We show, in Table 2, the energy levels calculated by the FM, those obtained numerically by means of the Mathematica package developed by Lucha and Schöberl  and the approximate analytical ones  , respectively for a number of given principal quantum number n and angular quantum number with some typical values of parameter . It is found that our results agree noticeably with numerically exact ones. Some of them are even better than those obtained by Chen and Dong  .
Table 1. Eigenvalues as a function of b for 2p-6g states and for and ; A = 2b, and .
Table 2. Energy eigenvalues in atomic units ( ) for and .
4.3. The Pöschl-Teller Polynomial Potential
As another interesting special case of the class of potentials under consideration, we consider the potential of the form
which we call “Pöschl-Teller polynomial potential” since it is a polynomial function in the PTP of the form . The PTPP can be obtained from Equation (2) by choosing . It has a very interesting aspect that it can be used to model the Gaussian function by suitably choosing the values of , K and the coefficients  .
In order to show that the potential (35) can have useful applications in physics, we study the three-dimensional SE for the attractive Gaussian potential defined by
where is the well depth and determines its width. Note that this potential has been introduced to model nucleon-nucleon scattering  and has played an important role in nuclear physics. In semiconductor physics, the potential (36) has been used as a model potential to investigate the electronic structure of the quantum dots with single or more electrons   , impurity  and excitons  .
The radial SE associated with the attractive Gaussian potential (36) can be written as
where . By using the approximation scheme (4) in Equation (37), we obtain the following differential equation:
Here, , and , . Using the approximation scheme (1) for the centrifugal term , and changing variables from R to , we obtain the dimensionless SE (28) with , , .
Figure 1 shows the variation of potential as a function of the radial position (dashed curve) and the change in discrete electron energy levels ( ) for different values of and when and Ryd. Here and Ryd are the Bohr radius and Rydberg energy, respectively. Note that and are radial and angular quantum numbers, respectively. Our results are compared with those obtained by means of the Köksal’s empirical formula  and the numerically calculated ones by the exact Hamiltonian diagonalization on a finite basis of Coulomb sturmian functions defined by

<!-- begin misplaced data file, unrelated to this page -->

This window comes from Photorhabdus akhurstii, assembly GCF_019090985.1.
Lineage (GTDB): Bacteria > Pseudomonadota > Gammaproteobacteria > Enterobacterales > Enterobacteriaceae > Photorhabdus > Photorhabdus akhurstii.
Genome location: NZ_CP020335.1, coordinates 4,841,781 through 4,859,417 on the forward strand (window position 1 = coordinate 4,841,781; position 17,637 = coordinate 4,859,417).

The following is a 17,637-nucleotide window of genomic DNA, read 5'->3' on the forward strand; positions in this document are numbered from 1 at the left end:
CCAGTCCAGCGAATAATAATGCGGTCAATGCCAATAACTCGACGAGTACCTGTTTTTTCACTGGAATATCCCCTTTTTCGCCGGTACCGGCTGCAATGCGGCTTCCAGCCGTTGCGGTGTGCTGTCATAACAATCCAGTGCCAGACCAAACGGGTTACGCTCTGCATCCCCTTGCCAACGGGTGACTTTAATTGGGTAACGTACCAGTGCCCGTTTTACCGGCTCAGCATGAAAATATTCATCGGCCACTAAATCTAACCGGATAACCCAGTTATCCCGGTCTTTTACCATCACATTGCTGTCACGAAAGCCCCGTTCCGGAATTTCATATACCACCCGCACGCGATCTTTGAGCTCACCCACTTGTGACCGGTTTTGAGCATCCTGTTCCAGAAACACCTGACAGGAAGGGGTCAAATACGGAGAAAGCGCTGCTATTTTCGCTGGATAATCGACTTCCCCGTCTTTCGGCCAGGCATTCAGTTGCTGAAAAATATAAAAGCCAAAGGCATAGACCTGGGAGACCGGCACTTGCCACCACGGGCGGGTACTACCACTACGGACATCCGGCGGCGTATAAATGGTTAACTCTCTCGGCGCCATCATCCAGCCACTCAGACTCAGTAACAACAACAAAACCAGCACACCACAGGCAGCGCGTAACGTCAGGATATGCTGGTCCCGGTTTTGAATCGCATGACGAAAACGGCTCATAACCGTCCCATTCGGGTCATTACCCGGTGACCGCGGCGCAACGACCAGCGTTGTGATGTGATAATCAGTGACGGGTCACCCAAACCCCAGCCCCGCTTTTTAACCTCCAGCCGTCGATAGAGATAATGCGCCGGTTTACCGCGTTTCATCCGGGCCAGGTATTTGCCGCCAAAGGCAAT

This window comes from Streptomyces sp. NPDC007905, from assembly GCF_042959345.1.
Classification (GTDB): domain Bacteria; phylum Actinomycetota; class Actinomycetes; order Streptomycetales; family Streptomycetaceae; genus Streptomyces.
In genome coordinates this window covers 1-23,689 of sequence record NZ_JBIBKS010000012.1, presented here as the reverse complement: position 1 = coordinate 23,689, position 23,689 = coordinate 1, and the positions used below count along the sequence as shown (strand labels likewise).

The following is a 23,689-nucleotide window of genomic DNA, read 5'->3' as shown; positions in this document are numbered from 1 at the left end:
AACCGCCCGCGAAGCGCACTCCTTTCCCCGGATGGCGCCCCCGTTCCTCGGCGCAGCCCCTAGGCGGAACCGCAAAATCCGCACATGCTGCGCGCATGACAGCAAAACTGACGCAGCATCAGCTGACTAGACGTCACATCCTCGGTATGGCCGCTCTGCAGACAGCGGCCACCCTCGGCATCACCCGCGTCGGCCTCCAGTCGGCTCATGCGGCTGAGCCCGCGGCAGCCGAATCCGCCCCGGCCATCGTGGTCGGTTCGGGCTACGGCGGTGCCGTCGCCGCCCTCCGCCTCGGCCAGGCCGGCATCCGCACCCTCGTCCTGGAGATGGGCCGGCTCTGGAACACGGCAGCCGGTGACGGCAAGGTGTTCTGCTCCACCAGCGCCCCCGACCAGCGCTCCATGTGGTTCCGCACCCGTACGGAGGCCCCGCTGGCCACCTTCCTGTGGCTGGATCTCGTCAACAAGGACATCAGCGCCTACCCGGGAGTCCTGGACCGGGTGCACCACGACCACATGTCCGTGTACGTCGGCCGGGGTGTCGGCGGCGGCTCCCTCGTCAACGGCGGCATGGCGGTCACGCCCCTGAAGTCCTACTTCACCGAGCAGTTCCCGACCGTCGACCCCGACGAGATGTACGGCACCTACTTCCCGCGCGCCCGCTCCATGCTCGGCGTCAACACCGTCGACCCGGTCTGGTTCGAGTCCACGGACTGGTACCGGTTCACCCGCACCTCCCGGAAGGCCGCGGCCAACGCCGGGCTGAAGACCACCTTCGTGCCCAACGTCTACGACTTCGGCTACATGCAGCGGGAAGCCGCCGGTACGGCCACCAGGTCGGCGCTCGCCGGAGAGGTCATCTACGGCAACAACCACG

Figure 1. Bound state energy values of attractive Gaussian potential for different radial and angular quantum numbers.
where denotes the associated Laguerre polynomial and n the principal quantum number. The normalization constant , given by
is obtained from the normalization condition . We have chosen as the number of Coulomb sturmian functions and 0.75 as the value of . For the case of , we also consider results calculated by using a simple analytical expression provided by the variational method  . It is obvious that our results are much better than those obtained using the Köksal’s empirical formula  . They are in good agreement with the numerically calculated ones . In the case of , our results are very closer to both the numerically obtained ones, the Köksal’s ones and the variational ones . We appreciate that the present results appears to approach the numerical eigenvalues reasonably well even when and is not small, while the accuracy of the empirical formula decreases noticeably with and most remarkably with  .
In this work, we have applied a recent approximation scheme to the centrifugal term to solve the SE with a new class of spherically symmetric hyperbolic potentials in the framework of the FM. First, we have shown that our class of potentials can be reduced to a lot of hyperbolic or exponential potentials which are known to play a very important role in many fields of physics. Next, we have proved that the application of the FM to the family of potentials in question allows an easy determination of the bound state spectrum provided that the centrifugal potential is adequately approximated. Finally, we have calculated the bound state energy eigenvalues for three special cases, namely the MRP, the SPTP and the PTPP, with an application to the GPW. For each case, it is found that our results are in good agreement with those obtained by other methods for short-range potentials, i.e., small and .
One has to add that our approach can also be used to determine the approximate bound state wave functions. After substituting the calculated bound state energies to the recursion relation (26) or (30), the coefficients of the generalized series (25) can be successively determined in order to obtain the unnormalized wave functions.
Nyengeri Hippolyte would like to thank the Académie de Recherche et d’Enseignement Supérieur-Commission de la Coopération au Développement (ARES-CCD) for having provided him with a desktop and a printer which have greatly facilitated the achievement of this work.